The book, informed by Wallace’s own trysts with competitive tennis and rehab, as well as his extraordinary powers of observation and a major in philosophy and mathematical logic at Amherst, was the magnum-opus that redirected his genius, in my opinion, from investing in hiding his own deep, inarticulate-able quote-unquote “troubles” to the analysis of the unhappiness and hidden recess of the world around him, especially America. In Infinite Jest Wallace melded personal experience – the main characters are pro tennis players, a bunch of people at a halfway-house and Boston AA members – observation, research and an infinitely multifarious capacity for narrative language in answering the governing dynamics of “Why people do the things they do, including himself” in contemporary American culture.
Difficult but seductive
In Infinite Jest and all his subsequent works, Wallace dove deep into everyday mundanities and highly difficult subjects such as loneliness, addiction, boredom, the insidiousness of entertainment as a way of life, and attempt to unravel layer by personal and cultural layer the effects these grand patterns left on our minds. Naturally, therefore, his writing reads like not a nuance had been missed in long, multi-claused and jargon-filled sentences that spanned lines and paragraphs that spanned pages, not to mention the end-notes which had notes of themselves. This writing was a post-modernist ruse; it was a necessity – a tribute to the layers of the mind which, Wallace believed, was doing too many things at the same time to be articulated.
In a way, his genius was in proving himself at least partially wrong, for his pages teem with revelations both personal and universal in all their sprawling, chaotic complexity which make him at his best a prophet and at his worst unreadable. Both these phases exist in Infinite Jest especially, on purpose as Wallace revealed in interviews, because he wanted the book to be difficult but seductive, hard but rewarding – all that he wanted to be to Karr as well, for he wrote once that Infinite Jest was just the means to the end that was her.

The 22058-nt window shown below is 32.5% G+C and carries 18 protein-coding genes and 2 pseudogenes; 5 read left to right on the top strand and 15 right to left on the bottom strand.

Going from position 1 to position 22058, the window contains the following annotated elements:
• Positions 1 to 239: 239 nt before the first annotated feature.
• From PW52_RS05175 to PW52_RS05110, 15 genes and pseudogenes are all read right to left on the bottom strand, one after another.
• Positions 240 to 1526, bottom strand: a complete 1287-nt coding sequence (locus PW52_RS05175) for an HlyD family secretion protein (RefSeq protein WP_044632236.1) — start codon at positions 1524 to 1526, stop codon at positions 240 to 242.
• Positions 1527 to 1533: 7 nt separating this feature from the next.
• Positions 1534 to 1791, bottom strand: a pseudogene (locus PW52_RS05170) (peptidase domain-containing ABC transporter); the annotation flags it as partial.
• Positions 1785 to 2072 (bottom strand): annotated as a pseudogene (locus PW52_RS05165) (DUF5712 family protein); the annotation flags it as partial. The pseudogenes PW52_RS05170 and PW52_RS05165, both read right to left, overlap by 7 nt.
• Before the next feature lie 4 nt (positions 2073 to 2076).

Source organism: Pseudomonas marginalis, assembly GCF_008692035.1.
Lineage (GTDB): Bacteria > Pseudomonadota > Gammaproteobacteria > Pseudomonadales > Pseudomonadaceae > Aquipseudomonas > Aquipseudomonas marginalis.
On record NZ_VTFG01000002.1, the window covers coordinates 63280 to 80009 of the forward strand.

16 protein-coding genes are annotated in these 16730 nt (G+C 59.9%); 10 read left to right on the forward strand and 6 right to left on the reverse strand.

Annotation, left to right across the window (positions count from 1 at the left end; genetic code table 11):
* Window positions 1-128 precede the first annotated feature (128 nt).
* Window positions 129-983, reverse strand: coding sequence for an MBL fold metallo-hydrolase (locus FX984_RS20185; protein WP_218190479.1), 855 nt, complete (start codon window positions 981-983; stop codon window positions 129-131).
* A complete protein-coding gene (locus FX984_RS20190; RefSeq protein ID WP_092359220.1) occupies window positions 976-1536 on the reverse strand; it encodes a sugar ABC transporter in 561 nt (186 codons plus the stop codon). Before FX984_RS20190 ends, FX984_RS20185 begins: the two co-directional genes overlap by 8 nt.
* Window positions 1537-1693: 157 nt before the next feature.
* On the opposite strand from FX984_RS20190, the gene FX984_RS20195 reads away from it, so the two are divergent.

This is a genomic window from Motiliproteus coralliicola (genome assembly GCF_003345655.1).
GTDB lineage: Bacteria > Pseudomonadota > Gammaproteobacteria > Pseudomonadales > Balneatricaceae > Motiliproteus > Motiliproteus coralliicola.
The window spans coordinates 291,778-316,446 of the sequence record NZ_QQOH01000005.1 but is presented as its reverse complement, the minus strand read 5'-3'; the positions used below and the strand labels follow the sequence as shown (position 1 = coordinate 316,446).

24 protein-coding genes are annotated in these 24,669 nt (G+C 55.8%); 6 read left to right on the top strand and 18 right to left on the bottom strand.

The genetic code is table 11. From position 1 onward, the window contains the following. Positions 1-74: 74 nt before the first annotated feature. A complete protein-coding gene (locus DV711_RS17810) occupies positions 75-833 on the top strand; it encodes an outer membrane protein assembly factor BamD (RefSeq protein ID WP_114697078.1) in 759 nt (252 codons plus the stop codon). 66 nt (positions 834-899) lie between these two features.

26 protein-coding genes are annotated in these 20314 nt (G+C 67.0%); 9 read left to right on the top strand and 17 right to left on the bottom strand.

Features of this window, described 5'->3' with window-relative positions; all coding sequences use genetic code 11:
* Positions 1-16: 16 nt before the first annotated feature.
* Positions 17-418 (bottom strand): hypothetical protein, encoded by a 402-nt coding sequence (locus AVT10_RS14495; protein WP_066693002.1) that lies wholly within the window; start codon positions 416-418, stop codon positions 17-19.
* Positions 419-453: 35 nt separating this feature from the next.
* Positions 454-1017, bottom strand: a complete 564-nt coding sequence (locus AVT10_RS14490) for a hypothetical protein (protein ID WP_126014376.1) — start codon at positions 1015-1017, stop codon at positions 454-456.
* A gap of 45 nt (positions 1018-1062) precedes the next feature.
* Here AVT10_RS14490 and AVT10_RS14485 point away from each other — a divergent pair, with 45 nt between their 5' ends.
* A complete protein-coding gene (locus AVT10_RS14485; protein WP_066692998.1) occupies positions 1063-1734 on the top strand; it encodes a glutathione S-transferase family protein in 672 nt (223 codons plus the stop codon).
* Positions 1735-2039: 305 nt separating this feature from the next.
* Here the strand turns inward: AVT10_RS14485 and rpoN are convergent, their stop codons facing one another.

Brevity, thus, was a problem for Wallace; in a lot of ways his style was the antithesis of Hemingway’s, though both had their roots in journalism. Here also Wallace’s preferences for the unimpressionable and mundane are visible, for while Hemingway’s beat was war, Wallace devoted his journalism to things like cruise-ship holidays (a supposedly fun thing I’ll never do again) and Lobster festivals (Consider the Lobster), committed to understanding the pervading “water” of the everyday he pointed out to students at Kenyon College in 2005 in perhaps the greatest commencement speech of recent history.
Alas, Wallace himself was too aware of this “water”, so much so that he preferred to drown in it. “The thing about people who are truly and malignantly crazy: their real genius is for making the people around them think they themselves are crazy.” he wrote in Infinite Jest. There was always a spectre of craziness about David Foster Wallace; one that has even been further gratified by his suicide at 46, but the magnificence of this writer was that he showed us that we – or America, at least – were no better or worse than him.